Are we challenging basic assumptions?“While women constitute aconsiderable portion of the farmdecision makers in many parts of theworld, they continue to be excludedfrom irrigation decision makingbodies.” Maybe women don’t want to be “involved” in some things?
Cecile Jackson was an early proponent of theconcept of „agency‟ in the study of women‟s roles,and one of the few who continue to treat women as,“fully acting subjects and as actors whosepreferences and action are capable of subvertingboth progressive and regressive social change.”From: Gender, irrigation and environment: Arguing for agency. 1997. In Gender Analysis andReform of Irrigation Management: Concepts, Cases, and Gaps in Knowledge. Proceedings ofthe Workshop on Gender and Water, 15-19 September, 1997, Habarana, Sri Lanka. Merrey, D.and Shirish Baviskar (eds.). IWMI. Colombo, Sri Lanka.
Yes, agency again is quite an ‘oldtopic’ in social science but I guessit got dropped out of thedevelopment literature. KS
“In short, women themselves absorb andtransmit misogynistic values, just as mendo. This is not a tidy world of tyrannicalmen and victimized women, but a messierreality of oppressive social customsadhered to by men and women alike.”From: Half the Sky by Written by Nicholas D. Kristof and Sheryl Wu Dunn,Random House Inc.
Mainstreaming gender and equity in CPR5 The inclusion of gender as a key analytical variable is a good science. It will provide more detailed knowledge and insights into farming Same systems and practices, technology adoption rates, extension methods, and lead to the development of agricultural policies that old will be of equal benefit to male and female farmers, fishers and pastoralists.rhetoric. It has long been recognized that women are central actors in agricultural production but that most have unequal access to land, technology, credit, education and other resources, due to prevailing cultural norms, which are often reinforced by legal instruments. Figure 3.1 illustrates five key areas of agricultural research that can be, and usually are, strongly impacted by gender. Men and women have different levels of access to all of these resources but there are also big differences among men and among women depending on their social class, caste, wealth, level of education. Figure 3.1 Gender differentials in rural livelihoods CRP5 recognizes that a rethinking of approaches is necessary to ensure that the rural poor gain adequate access to and input into the development of science and technology-based applications aimed at making their work easier. Women farmers should be seen as the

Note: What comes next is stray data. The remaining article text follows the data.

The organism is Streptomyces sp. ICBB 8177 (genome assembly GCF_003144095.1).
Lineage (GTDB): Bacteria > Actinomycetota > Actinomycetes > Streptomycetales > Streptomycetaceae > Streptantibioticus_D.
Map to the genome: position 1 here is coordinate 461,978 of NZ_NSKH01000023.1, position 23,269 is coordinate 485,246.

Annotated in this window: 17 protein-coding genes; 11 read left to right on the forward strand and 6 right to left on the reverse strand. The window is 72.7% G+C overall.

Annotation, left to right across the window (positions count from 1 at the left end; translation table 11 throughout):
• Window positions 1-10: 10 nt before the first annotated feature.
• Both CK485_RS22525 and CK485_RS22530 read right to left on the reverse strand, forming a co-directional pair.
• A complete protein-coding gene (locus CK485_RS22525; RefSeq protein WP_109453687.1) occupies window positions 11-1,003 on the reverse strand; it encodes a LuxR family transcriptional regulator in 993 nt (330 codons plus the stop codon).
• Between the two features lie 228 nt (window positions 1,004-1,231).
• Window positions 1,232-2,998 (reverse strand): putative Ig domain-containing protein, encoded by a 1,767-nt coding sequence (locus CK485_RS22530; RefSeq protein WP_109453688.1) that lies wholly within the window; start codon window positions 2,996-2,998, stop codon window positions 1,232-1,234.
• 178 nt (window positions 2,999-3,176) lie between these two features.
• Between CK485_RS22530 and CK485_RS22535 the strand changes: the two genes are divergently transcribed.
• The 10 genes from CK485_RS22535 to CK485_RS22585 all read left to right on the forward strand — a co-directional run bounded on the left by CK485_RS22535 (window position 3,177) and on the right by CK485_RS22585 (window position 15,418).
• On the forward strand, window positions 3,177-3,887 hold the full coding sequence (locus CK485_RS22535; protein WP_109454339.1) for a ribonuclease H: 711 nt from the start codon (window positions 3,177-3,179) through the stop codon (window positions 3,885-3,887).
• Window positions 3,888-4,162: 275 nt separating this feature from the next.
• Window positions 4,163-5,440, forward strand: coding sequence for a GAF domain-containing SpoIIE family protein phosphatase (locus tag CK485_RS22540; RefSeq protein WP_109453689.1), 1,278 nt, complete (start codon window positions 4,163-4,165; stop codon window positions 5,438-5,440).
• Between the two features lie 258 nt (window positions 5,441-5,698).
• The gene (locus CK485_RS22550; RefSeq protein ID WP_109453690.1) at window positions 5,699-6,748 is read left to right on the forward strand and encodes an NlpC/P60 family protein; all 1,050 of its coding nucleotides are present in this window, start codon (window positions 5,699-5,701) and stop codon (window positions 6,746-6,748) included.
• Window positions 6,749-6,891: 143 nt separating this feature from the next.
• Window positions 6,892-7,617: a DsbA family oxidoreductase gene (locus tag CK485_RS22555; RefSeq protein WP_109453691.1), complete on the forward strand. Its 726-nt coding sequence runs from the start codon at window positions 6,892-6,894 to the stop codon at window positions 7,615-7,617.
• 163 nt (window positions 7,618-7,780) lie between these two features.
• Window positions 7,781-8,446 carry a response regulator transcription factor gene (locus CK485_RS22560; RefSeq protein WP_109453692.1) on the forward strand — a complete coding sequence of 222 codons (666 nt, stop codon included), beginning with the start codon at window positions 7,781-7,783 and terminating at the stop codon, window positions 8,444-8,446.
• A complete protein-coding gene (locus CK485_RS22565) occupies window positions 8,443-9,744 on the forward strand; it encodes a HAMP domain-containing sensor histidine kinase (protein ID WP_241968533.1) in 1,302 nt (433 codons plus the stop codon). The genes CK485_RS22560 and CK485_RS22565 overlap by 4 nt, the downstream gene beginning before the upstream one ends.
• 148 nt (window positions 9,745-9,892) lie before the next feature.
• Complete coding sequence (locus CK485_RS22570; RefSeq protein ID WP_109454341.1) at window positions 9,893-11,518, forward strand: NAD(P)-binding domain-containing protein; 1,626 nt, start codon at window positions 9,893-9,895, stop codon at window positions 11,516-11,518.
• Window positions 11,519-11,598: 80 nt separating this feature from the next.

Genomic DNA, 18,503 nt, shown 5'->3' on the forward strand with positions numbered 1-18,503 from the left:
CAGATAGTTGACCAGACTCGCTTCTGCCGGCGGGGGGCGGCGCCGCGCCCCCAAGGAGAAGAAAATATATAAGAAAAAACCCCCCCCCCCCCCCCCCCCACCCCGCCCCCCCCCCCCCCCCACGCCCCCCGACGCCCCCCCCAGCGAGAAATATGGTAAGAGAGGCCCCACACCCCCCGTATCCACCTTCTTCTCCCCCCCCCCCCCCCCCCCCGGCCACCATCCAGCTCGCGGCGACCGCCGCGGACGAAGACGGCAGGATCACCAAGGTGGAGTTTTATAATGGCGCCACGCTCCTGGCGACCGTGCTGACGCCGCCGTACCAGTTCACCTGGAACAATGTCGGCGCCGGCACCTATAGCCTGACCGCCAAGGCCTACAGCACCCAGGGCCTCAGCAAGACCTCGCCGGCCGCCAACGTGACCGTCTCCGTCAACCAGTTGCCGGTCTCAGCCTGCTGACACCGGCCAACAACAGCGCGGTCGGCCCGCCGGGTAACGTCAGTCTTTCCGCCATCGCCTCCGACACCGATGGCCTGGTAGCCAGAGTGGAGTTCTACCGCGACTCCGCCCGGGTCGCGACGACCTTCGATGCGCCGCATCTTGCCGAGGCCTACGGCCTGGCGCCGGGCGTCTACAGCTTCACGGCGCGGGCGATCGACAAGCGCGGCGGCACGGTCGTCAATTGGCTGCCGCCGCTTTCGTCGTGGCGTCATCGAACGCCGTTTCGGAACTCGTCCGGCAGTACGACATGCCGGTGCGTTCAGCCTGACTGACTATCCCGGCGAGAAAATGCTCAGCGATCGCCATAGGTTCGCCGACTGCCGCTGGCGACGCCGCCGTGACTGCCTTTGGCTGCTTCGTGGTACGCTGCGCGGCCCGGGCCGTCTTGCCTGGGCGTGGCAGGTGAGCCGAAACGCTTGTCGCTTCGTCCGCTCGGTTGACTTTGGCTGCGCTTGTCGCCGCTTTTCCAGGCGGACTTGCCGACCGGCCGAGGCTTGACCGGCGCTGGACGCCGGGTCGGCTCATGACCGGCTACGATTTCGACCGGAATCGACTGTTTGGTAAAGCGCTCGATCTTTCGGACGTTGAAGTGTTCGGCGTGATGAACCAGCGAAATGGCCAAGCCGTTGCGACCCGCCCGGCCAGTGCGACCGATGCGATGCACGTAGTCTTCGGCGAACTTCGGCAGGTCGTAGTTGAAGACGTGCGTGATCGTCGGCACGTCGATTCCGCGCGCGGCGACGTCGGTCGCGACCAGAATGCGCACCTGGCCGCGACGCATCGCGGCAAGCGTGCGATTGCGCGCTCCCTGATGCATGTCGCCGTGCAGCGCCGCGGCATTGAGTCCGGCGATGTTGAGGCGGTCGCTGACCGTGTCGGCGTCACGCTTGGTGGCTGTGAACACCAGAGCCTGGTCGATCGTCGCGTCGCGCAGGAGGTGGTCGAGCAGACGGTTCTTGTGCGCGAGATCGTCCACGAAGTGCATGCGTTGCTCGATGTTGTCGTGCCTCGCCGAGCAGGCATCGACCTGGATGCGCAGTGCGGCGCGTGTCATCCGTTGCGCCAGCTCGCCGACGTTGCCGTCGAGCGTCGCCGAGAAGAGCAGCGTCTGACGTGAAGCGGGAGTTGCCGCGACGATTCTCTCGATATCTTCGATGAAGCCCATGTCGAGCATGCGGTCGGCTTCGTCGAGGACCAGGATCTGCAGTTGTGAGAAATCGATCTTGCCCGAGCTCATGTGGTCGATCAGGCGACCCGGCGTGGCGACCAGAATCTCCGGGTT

Why don’t we try something completely different?
• Take a close look at our assumptions about the role of gender inagriculture. Are we looking at “a tidy world of tyrannical men andvictimized women”? Does it follow that women have no influencebecause they don‟t hold positions in formal water managementmechanisms? What do we know about the ways women exert theirinfluence?• How do men and women together absorb and transmitmisogynistic values? How can men and women together rewrite therules?•Times have changed. Perhaps it is time to revisit women-specificprojects rather than making gender “in addition to…”.
•Take a position on gender. Gender is a fundamental structuringprinciple of society. We cannot address gender issues withoutaffecting cultural change. We cannot do anything worthwhile bymaintaining a pseudo-objective, value free “scientific” position.•Situate our research in the context of historical and currentglobal movements in feminism. Look at the work of IndonesianIslamic scholar Nasaruddin Umar. Her work is reported to be, “atthe forefront of a reform movement from within Islam that aims atgiving women equal status.” Or Mai Yamani, author of Feminismand Islam, or scores of other non-western feminist writers.
Approach NGOs, foundations, women‟s groups, and ask”“We have all this data. Is there anything here that you can use?“We are doing all these research projects? What data could wecollect that would be useful to you?